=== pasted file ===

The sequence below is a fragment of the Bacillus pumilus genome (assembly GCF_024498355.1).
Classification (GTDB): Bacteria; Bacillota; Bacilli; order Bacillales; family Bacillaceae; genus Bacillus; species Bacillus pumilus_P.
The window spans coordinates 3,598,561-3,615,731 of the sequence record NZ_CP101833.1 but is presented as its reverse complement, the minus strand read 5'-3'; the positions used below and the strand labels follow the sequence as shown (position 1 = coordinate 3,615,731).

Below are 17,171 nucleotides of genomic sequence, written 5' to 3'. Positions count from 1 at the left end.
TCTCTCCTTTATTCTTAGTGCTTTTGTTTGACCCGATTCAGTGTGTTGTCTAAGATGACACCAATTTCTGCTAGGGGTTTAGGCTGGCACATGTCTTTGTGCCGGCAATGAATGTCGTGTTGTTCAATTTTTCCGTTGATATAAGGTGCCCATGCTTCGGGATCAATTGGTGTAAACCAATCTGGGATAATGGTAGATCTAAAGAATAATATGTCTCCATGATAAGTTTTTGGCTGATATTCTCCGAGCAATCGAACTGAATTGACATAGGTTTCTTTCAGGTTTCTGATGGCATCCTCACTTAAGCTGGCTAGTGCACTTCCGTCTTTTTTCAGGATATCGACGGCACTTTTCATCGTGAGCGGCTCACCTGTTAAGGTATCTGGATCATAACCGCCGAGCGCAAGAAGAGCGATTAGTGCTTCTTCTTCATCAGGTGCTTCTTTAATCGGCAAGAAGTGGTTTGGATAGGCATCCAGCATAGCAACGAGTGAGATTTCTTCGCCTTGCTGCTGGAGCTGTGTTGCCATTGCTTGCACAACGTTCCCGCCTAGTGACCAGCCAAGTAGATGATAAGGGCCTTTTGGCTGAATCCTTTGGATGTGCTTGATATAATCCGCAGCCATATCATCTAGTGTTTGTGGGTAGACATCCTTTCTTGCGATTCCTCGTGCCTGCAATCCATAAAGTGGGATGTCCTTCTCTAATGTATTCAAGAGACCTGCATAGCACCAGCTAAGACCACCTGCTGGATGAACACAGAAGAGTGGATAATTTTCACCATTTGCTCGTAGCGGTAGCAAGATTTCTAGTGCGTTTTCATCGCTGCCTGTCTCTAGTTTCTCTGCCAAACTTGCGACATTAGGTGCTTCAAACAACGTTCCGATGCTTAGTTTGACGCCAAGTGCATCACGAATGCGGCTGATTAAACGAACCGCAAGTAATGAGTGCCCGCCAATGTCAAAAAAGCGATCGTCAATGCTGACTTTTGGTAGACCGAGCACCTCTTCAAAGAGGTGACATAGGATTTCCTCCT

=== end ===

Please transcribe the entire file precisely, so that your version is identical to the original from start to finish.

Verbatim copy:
The sequence below is a fragment of the Bacillus pumilus genome (assembly GCF_024498355.1).
Classification (GTDB): Bacteria; Bacillota; Bacilli; order Bacillales; family Bacillaceae; genus Bacillus; species Bacillus pumilus_P.
The window spans coordinates 3,598,561-3,615,731 of the sequence record NZ_CP101833.1 but is presented as its reverse complement, the minus strand read 5'-3'; the positions used below and the strand labels follow the sequence as shown (position 1 = coordinate 3,615,731).

Below are 17,171 nucleotides of genomic sequence, written 5' to 3'. Positions count from 1 at the left end.
TCTCTCCTTTATTCTTAGTGCTTTTGTTTGACCCGATTCAGTGTGTTGTCTAAGATGACACCAATTTCTGCTAGGGGTTTAGGCTGGCACATGTCTTTGTGCCGGCAATGAATGTCGTGTTGTTCAATTTTTCCGTTGATATAAGGTGCCCATGCTTCGGGATCAATTGGTGTAAACCAATCTGGGATAATGGTAGATCTAAAGAATAATATGTCTCCATGATAAGTTTTTGGCTGATATTCTCCGAGCAATCGAACTGAATTGACATAGGTTTCTTTCAGGTTTCTGATGGCATCCTCACTTAAGCTGGCTAGTGCACTTCCGTCTTTTTTCAGGATATCGACGGCACTTTTCATCGTGAGCGGCTCACCTGTTAAGGTATCTGGATCATAACCGCCGAGCGCAAGAAGAGCGATTAGTGCTTCTTCTTCATCAGGTGCTTCTTTAATCGGCAAGAAGTGGTTTGGATAGGCATCCAGCATAGCAACGAGTGAGATTTCTTCGCCTTGCTGCTGGAGCTGTGTTGCCATTGCTTGCACAACGTTCCCGCCTAGTGACCAGCCAAGTAGATGATAAGGGCCTTTTGGCTGAATCCTTTGGATGTGCTTGATATAATCCGCAGCCATATCATCTAGTGTTTGTGGGTAGACATCCTTTCTTGCGATTCCTCGTGCCTGCAATCCATAAAGTGGGATGTCCTTCTCTAATGTATTCAAGAGACCTGCATAGCACCAGCTAAGACCACCTGCTGGATGAACACAGAAGAGTGGATAATTTTCACCATTTGCTCGTAGCGGTAGCAAGATTTCTAGTGCGTTTTCATCGCTGCCTGTCTCTAGTTTCTCTGCCAAACTTGCGACATTAGGTGCTTCAAACAACGTTCCGATGCTTAGTTTGACGCCAAGTGCATCACGAATGCGGCTGATTAAACGAACCGCAAGTAATGAGTGCCCGCCAATGTCAAAAAAGCGATCGTCAATGCTGACTTTTGGTAGACCGAGCACCTCTTCAAAGAGGTGACATAGGATTTCCTCCT